Have you ever thought why all piano keys are black and white? If you ask any pianist, chances are they won’t know the answer to this question. In reality, there is not a simple answer.
There are many hypothesis’ about why pianos have black and white keys, but the fact is we really do not know. This question dates back to the harpsichord and organ. The most plausible answer is that they are black and white because that’s how the harpsichord was designed, from which the piano was invented. Because of this, we must go back further to learn why the harpsichord were black and white.
The piano was inspired by and created based on the design of the harpsichord. The harpsichord was invented sometime in the 16th century in italy.
Bartolomeo Cristofori was an expert harpsichord builder and was employed by the Grand Prince of Tuscany as Keeper of the instruments. Sometime in the early 1700s Bartolomeo built the first piano. One of the main differences was the piano was built with the natural keys (the white keys we know today) being black and the accidentals (the black keys we know today) being white.
It was not uncommon for harpsichords’ to be built with the keys inverse from what we know today. The French, German, and Austrian Harpsichord builders all built them with the colors inverted.
Generally the keys were made of bone, wood, and ivory. Some builders even used Tortoise shell for their dark keys. I think it’s safe to say that we have white keys on the piano partially because of the materials available at the time. Bone and Ivory were very common in pianos in those days, whereas today, it would be almost impossible to find a piano with ivory. Ivory use in pianos was banned back in 1970s.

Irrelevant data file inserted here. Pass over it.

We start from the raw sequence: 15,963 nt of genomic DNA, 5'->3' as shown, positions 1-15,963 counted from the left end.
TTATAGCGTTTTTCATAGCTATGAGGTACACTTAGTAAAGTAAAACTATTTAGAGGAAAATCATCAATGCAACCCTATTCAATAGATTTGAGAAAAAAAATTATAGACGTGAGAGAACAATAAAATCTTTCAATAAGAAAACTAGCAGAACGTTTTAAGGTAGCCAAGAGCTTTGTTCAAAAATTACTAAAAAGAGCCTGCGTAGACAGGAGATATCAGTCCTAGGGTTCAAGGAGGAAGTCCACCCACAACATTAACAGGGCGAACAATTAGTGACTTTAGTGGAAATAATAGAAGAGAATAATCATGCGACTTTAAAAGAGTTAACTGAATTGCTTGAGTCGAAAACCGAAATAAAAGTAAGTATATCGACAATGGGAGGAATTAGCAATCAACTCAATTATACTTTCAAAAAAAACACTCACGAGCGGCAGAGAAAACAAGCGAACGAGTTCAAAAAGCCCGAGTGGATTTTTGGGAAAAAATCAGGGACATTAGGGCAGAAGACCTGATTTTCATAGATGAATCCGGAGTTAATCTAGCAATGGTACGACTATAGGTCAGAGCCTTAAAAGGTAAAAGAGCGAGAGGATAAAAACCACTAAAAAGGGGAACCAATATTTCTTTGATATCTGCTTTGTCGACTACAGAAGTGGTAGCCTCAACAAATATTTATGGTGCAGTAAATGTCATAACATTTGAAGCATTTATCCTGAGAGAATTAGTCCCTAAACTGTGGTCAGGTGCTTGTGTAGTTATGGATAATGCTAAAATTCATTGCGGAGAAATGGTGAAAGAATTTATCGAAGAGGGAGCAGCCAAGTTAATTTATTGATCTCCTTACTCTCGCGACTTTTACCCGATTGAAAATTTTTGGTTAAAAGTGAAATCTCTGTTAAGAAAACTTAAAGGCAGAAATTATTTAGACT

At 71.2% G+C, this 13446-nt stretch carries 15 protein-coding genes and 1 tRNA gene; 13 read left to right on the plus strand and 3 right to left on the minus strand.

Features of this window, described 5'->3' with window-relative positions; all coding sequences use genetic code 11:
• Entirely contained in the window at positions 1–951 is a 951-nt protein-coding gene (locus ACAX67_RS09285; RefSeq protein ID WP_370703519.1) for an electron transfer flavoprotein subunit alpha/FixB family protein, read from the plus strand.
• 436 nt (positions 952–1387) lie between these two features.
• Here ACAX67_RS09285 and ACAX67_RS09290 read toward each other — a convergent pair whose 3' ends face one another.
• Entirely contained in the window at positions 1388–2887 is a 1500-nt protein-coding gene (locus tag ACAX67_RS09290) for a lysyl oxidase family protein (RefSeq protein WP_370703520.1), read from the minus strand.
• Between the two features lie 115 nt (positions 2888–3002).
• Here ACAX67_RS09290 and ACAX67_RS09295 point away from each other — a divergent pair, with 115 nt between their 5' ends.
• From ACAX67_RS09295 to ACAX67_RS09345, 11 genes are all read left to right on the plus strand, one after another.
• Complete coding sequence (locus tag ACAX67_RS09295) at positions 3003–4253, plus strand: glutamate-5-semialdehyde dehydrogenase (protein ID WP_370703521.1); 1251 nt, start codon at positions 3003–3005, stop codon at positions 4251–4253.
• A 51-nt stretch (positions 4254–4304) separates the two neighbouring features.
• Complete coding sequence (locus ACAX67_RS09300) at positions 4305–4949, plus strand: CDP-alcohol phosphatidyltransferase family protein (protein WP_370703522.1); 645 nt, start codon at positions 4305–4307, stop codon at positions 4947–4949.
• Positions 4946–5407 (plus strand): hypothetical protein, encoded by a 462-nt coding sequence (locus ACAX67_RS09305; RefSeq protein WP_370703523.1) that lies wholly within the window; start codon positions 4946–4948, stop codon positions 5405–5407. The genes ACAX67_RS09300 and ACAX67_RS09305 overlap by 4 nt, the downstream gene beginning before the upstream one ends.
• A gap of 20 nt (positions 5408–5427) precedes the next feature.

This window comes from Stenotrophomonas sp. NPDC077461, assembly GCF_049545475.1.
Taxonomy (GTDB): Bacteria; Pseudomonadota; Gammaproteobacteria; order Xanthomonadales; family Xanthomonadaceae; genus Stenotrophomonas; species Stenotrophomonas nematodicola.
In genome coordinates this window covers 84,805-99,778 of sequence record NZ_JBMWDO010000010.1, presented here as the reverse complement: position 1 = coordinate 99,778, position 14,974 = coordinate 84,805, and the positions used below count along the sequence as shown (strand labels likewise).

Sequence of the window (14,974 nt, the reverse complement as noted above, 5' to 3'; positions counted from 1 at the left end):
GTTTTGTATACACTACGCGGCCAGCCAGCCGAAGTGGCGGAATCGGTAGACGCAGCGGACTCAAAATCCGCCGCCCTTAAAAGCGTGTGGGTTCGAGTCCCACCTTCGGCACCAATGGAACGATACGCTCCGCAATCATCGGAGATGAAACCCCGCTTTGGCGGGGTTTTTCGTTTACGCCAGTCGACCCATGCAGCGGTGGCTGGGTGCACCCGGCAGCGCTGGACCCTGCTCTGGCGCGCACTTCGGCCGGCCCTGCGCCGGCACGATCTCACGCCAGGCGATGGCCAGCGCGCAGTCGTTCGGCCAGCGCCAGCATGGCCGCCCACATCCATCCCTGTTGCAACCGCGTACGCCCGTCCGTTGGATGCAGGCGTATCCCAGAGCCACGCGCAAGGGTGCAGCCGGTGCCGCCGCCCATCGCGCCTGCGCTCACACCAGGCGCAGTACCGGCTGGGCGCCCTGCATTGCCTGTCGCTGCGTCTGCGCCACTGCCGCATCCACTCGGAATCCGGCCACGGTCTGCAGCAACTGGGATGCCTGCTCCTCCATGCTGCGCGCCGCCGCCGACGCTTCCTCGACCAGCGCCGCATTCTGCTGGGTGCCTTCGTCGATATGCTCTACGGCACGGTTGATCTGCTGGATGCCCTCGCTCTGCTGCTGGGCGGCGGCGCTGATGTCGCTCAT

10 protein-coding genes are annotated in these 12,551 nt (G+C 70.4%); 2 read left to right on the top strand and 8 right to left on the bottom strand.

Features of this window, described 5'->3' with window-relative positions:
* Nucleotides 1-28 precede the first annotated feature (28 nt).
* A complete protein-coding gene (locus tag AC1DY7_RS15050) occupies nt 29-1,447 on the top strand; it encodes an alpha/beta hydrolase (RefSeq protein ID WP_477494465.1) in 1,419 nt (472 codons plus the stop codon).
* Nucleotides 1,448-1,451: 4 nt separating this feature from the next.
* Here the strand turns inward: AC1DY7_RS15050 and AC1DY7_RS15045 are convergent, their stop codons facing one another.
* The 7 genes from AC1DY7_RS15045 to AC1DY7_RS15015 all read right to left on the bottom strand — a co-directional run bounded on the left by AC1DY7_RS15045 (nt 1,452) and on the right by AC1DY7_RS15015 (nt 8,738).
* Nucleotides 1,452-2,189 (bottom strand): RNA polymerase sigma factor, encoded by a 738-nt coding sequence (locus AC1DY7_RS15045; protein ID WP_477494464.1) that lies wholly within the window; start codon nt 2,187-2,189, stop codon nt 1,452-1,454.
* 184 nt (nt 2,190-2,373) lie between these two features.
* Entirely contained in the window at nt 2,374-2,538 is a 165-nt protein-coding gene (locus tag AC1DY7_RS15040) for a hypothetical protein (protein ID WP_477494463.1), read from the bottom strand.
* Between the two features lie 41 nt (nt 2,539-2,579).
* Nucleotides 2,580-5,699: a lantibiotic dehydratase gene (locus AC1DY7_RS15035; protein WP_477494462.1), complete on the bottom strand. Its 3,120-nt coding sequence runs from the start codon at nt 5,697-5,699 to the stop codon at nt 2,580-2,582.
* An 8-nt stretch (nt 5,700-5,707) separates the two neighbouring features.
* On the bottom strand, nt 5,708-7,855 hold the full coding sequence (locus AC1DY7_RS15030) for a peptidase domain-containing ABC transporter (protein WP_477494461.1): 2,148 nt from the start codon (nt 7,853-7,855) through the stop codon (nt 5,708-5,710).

Why did the white and black keys switch?
As I mentioned before, the black and white keys used to be inverted. This was probably mostly due to the harpsichord being that way to begin with and the piano was inspired by the harpsichord.
After Bartolomeo Cristofori built the first piano, it’s rumored that a family friend suggested the keys be switched. I’ve had a difficult time finding an exact source on this, but i’ve seen this suggested in multiple places. As to why he made that suggestion? We can only guess.
The biggest issue I see with having black keys as the natural keys is it would be very difficult to clearly see each distinct note on the piano. If you look at a piano keyboard, each white key is separated by a small gap where you can clearly see where each key begins and ends.
Now take a look at this next image and you’ll be able to see how difficult it really is to see each distinct note. This is exponentially harder to do when playing the piano and you are only able to quickly glance down to find the your position on the keyboard.
Why aren’t all keys just white or black?
This kind of goes back to being difficult to distinguish between the keys. The black keys help create a visual cue for us to see where we’re at. It’s easy to see patterns this way since the black keys are grouped in two’s and three’s.
The main thing that’s necessary to distinguish different keys on a piano (with any type of lighting) is contrast. You can’t find any more contrast than black and white.
We learned of many possible reasons why keys are black and white:
- Bone/Ivory were readily available and their natural colors were white and some types of wood were naturally dark
- The harpsichord was built that way
- The contrast helps us distinguish the notes easier
If you have any other possible reasons, please share your thoughts in the comments! I would love to get your perspective on this!